Insect Allergy

Overview

Definition

An insect allergy is an abnormal reaction to insects. It may be a reaction to:

  • Bites or stings
  • Bug debris in the house

Reactions can range from mild to life-threatening.

Insect Bites
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Causes

The cause of allergies is unknown. The symptoms are caused by an overreaction of the immune system. Venom from a sting or fluid from a bite may start the reaction.

Common stinging insects linked with allergies are:

  • Honeybees
  • Yellow jackets
  • Hornets
  • Wasps
  • Fire ants

Common biting insects linked with allergies are:

  • Blackflies
  • Fleas
  • Horseflies
  • Mosquitoes
  • Kissing bugs

Some insects leave debris in the house that cause reactions. They include:

  • Cockroaches
  • Midges
  • Lake flies
  • Caddis flies

These insects can cause reactions all year long. They can also set off asthma.

Risk Factors

Things that raise the risk of insect allergies may be:

  • A history of other types of allergies, including hay fever
  • Family history of allergy
  • Exposure to insects or insect debris from:
    • Work or hobbies
    • Having insects in the home

SymptomsandDiagnosis

Symptoms

Symptoms depend on the type of allergy.

A bite or sting can cause:

  • Skin rash, or hives
  • Itching
  • Swelling, redness, and warmth

Rarely, stings or bites can cause severe or deadly reactions. The reaction is called anaphylaxis. It can cause:

  • Skin rash, hives, itching, and swelling—in areas away from the sting site
  • Swelling of the lips, tongue, face, throat, and eyelids
  • Coughing, wheezing, or problems breathing
  • Light-headedness, fainting

Insects that live in the house can cause:

  • A runny nose or sneezing
  • Coughing, wheezing, or problems breathing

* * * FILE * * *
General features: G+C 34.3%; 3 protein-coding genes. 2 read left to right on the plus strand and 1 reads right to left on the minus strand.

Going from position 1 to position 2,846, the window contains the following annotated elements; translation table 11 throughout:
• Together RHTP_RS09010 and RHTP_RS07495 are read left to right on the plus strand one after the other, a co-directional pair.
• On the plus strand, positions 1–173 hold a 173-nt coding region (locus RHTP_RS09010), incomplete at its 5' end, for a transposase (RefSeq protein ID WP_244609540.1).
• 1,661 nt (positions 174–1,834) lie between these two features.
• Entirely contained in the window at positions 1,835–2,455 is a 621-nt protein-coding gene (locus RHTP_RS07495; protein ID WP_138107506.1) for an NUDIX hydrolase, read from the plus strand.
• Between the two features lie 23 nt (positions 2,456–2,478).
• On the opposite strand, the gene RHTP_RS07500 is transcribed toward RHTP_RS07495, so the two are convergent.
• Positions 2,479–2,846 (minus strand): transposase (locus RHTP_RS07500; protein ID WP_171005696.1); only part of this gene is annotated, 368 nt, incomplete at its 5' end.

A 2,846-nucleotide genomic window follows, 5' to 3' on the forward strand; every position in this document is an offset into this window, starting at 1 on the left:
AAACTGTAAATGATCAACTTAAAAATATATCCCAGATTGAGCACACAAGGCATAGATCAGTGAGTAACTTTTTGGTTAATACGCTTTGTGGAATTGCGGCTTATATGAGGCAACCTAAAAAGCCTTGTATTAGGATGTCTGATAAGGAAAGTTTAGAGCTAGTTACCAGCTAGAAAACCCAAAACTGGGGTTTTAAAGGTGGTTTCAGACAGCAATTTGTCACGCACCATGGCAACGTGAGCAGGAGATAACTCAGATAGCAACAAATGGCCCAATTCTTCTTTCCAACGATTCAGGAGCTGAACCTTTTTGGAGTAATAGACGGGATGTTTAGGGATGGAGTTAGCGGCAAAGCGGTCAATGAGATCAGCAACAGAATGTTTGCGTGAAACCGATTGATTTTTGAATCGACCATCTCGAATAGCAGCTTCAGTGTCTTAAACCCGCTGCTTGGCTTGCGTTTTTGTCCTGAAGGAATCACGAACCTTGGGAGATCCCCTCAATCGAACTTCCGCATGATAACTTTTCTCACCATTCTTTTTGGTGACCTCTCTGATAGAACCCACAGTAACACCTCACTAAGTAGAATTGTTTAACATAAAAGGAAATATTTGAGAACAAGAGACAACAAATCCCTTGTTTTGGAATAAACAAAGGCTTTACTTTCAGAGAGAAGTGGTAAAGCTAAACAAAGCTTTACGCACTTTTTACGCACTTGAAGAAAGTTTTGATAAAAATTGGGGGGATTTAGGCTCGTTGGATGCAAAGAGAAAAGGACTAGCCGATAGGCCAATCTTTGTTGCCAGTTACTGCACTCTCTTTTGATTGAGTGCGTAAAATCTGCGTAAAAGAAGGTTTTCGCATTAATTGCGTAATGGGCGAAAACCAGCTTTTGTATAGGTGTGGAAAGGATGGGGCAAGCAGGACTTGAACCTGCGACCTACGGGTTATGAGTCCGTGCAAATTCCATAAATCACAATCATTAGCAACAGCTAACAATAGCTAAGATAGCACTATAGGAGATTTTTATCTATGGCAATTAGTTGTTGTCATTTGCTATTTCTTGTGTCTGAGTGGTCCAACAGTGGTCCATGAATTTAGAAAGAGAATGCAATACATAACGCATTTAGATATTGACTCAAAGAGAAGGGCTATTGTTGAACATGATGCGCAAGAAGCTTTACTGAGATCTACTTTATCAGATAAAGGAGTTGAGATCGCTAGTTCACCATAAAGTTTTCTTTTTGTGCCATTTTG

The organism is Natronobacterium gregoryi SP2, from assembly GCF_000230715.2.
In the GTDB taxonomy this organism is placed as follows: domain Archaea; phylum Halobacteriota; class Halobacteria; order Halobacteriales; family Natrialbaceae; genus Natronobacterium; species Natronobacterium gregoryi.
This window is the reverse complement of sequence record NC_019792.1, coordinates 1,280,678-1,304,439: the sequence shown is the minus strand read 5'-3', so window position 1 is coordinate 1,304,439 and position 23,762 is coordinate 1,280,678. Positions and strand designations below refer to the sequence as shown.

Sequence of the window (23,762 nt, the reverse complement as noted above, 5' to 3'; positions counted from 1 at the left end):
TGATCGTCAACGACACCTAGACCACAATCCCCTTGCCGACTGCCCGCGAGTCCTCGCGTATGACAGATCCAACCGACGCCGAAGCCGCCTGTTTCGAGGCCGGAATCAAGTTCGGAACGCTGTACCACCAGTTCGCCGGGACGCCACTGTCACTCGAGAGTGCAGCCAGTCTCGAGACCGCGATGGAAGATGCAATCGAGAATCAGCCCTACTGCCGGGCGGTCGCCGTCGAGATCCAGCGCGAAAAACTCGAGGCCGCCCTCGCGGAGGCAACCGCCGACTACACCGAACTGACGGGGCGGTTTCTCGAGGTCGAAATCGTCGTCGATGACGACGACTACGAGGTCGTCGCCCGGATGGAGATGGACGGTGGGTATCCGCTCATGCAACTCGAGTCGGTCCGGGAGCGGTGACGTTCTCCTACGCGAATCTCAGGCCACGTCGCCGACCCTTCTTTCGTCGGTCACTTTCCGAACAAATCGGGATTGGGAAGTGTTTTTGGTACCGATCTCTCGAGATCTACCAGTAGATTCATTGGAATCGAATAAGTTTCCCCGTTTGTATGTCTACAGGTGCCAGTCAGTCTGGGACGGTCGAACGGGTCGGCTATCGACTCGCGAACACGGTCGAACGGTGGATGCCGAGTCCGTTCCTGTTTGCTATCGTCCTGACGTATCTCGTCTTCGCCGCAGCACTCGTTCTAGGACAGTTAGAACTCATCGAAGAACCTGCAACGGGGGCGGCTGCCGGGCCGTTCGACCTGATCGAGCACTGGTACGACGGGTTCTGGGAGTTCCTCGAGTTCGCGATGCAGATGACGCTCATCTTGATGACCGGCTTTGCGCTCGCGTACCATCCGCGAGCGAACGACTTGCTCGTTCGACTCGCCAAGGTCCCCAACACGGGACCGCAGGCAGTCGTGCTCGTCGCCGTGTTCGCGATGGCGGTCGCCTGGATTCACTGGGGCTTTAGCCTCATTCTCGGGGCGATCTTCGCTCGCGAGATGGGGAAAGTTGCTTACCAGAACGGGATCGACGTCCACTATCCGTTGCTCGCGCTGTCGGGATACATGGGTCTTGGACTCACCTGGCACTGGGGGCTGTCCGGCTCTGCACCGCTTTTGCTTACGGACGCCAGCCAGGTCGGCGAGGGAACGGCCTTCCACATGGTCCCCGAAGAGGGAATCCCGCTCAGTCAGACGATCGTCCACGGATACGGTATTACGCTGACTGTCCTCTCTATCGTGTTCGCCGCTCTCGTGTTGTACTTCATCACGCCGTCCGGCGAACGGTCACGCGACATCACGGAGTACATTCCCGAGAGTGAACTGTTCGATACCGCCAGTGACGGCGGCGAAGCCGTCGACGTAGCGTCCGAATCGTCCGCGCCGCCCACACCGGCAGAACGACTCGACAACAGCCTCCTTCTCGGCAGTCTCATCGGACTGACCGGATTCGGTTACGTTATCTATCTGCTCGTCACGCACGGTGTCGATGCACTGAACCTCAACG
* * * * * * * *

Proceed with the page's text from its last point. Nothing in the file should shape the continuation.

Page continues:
Diagnosis

The doctor will ask about your symptoms and health history. A physical exam may be done. The doctor may suspect an allergy based on the reaction. An allergy doctor can help.

Tests may include:

  • Skin prick test—tiny amounts of allergen are placed on the skin. The doctor will watch the area for a reaction. If a severe reaction happens, it will be treated right away.
  • Blood test—to look at how the body responds to an allergen.

Treatments

Treatment

Treatment depends on how bad the reaction is. Some reactions cause trouble breathing. They need medical care right away.

General treatment may include:

  • Ice—to reduce swelling
  • Medicines, such as:
    • Epinephrine injections after a sting—to treat severe reactions
    • Antihistamines—to reduce swelling and itching
    • Corticosteroids—for severe swelling, itching, stuffy nose, and sneezing
    • Inhaled bronchodilators—to reduce wheezing, coughing, and problems breathing

Prevention

Insect allergies cannot be prevented. However, the risk of a reaction can be reduced by:

  • Staying away from stinging insects and things that attract them
  • Covering up the skin and feet
  • Keeping the home clean and free of insect debris and dust
  • Getting allergy shots

This content is reviewed regularly and is updated when new and relevant evidence is made available. This information is neither intended nor implied to be a substitute for professional medical advice. Always seek the advice of your physician or other qualified health provider prior to starting any new treatment or with questions regarding a medical condition.

Edits to original content made by Denver Health.

RESOURCES

American Academy of Allergy, Asthma & Immunology http://www.aaaai.org 

Family Doctor—American Academy of Family Physicians https://www.familydoctor.org 

CANADIAN RESOURCES

About Kids Health—The Hospital for Sick Children http://www.aboutkidshealth.ca 

Health Canada https://www.canada.ca 

References

Allergic rhinitis. EBSCO DynaMed website. Available at: https://www.dynamed.com/condition/allergic-rhinitis. Accessed January 29, 2021.

Anagnostou K. Anaphylaxis in children: epidemiology, risk factors and management. Curr Pediatr Rev. 2018;14(3):180-186.

Hymenoptera sting allergy. EBSCO DynaMed website. Available at: https://www.dynamed.com/condition/hymenoptera-sting-allergy-14. Accessed January 29, 2021.

Insect sting allergy. American College of Allergy, Asthma & Immunology website. Available at: http://acaai.org/allergies/types/insect-sting-allergies. Accessed January 29, 2021.

Venom immunotherapy. EBSCO DynaMed website. Available at: https://www.dynamed.com/management/venom-immunotherapy. Accessed January 29, 2021.